our playwright. One such example is a university in my home state of
Massachusetts. The Brandeis Creative Arts Award recognizes excellence in the
arts and the lives and works of distinguished American artists. Recipients
include Georgia O'Keeffe, Tennessee Williams, Aaron Copland, William Carlos
Williams and yes, Sam Shepard, but only a select group were recognized twice.
Sam received a Brandeis Creative Arts Award Citation in 1976 and a medal in
When he was recognized in 1976, he was unable to be in New
York to receive the award in person, but he sent theater producer and director
Wynn Handman to accept it on his behalf and submitted an acceptance speech.
* * * * *
I came across some new movie stills from
(2006), a 1950s drama set in a small town starring Jason Patric. Sam plays this
shady, sharp-dressed hustler named Syrus and his performance got him some
positive reviews. However, after premiering at the Tribeca Film Festival, it was
disappointing to see the film go straight to DVD. If you're a pet lover, you're
probably going to find this a tough watch because it's about dog fighting. If
you're up to it though, you can rent it at Amazon Video. Such a classic diner
scene below. Bet he'll order some apple pie & coffee.
November 8, 2017
David Yaffe's "Restless Daughter: A Portrait of Joni Mitchell" was released last
month. The legendary singer-songwriter discusses her cocaine addiction
that began when she hooked up with Bob Dylan's Rolling Thunder Revue in
1975. Of her affair with Sam during that tour, she says, "For me, on coke, I
found him very attractive."
(Laughing) Well, Joni, most of us found him very attractive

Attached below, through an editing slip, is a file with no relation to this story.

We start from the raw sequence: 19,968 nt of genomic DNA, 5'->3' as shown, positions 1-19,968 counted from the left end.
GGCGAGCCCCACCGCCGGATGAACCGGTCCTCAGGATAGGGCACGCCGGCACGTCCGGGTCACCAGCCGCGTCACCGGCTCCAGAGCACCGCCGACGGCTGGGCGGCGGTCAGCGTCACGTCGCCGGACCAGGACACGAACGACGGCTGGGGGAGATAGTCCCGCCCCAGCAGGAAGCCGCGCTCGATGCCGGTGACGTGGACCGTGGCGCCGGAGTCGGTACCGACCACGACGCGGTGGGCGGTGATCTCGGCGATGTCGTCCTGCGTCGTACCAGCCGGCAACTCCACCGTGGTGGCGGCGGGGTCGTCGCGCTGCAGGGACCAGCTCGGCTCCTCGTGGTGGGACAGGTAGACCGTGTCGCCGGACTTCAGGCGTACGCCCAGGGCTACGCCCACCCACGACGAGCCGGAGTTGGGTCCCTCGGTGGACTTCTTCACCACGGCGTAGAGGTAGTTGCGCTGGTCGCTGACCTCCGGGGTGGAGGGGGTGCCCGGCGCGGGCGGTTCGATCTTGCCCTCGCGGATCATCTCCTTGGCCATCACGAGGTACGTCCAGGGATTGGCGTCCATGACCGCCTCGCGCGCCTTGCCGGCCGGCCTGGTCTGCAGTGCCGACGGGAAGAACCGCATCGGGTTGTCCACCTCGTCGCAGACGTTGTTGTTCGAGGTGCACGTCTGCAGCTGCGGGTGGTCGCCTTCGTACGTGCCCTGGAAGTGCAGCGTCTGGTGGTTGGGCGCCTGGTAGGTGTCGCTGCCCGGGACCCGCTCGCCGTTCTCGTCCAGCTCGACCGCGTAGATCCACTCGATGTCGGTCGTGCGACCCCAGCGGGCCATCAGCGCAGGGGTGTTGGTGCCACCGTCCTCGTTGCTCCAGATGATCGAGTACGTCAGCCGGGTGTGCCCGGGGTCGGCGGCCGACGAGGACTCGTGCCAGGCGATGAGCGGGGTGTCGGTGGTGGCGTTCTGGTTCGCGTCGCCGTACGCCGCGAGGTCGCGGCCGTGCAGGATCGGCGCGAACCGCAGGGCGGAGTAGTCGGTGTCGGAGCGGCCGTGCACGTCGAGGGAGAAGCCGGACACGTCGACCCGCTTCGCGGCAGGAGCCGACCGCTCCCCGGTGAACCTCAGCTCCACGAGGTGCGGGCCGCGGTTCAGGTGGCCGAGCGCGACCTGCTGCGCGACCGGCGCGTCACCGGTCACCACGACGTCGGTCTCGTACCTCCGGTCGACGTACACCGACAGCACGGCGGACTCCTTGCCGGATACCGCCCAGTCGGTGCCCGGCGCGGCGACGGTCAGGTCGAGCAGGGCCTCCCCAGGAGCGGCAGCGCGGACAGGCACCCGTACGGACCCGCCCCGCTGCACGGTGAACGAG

without the coke!
* * * * *
The first issue of American Theatre magazine came out
in April 1984 and it featured an American icon - Sam Shepard in cowboy hat and
flannel shirt, brow furrowed against the sun's glare, cigarette dangling. You
can read the interview here.
November 5, 2017
Today would have been Sam Shepard's 74th birthday. It's easy
to remember because it's just nine days before my own 74th celebration so I
definitely feel a strong kinship. With all my health issues, I never expected I
would outlive Sam but I suspected his oncoming death over the past year with the
absence of any appearances and, most importantly, the frightening images of him
in his last photo shoot.
I began this web site 12 years ago on his 62nd birthday in
hopes that it would become a place for all things Shepard and it has obviously
obtained that distinction. The Sam Shepard Web Site will continue to stay
online, even if I should pass on as well. Of course, news will continue to
diminish over the coming months but I consider it a worthwhile effort to
maintain this archive of his life and career. The photo below is the one I keep
here on my desk.
* * * * *
Here are a few excerpts from Bilge Ebiri of Village Voice
magazine in an excellent article called "Drifters, Romantics and Madmen", which
compares Sam's career to Dennis Hopper's. I was a major Hopper fan through the
years and have seen almost every one of his films. "Blue Velvet" is a favorite.
For the full Village Voice article,
follow this link.
"Itís probably pure coincidence that BAM is presenting a week
of Sam Shepard films right as the Metrograph screens five days of Dennis
HopperĖdirected titles... No two actors of their generation better expressed the
modern iteration of the lonesome cowboy ó that dying myth of the all-American
wanderer. Their careers regularly threatened to intersect, but the two almost
never worked together... They were, in some way, opposites ó separate sides of
the same coin... They might have come to represent two competing, bygone
visions of American manhood, but they also never lost their connection to the
now, and never stopped experimenting."
* * * * *
The first review of Sam's upcoming book - "Spy of the
First Person" by Kirkus Reviews:
A sharply observed, slender novel set in familiar Shepard
(The One Inside, 2017, etc.) territory: a dusty, windblown West of limitless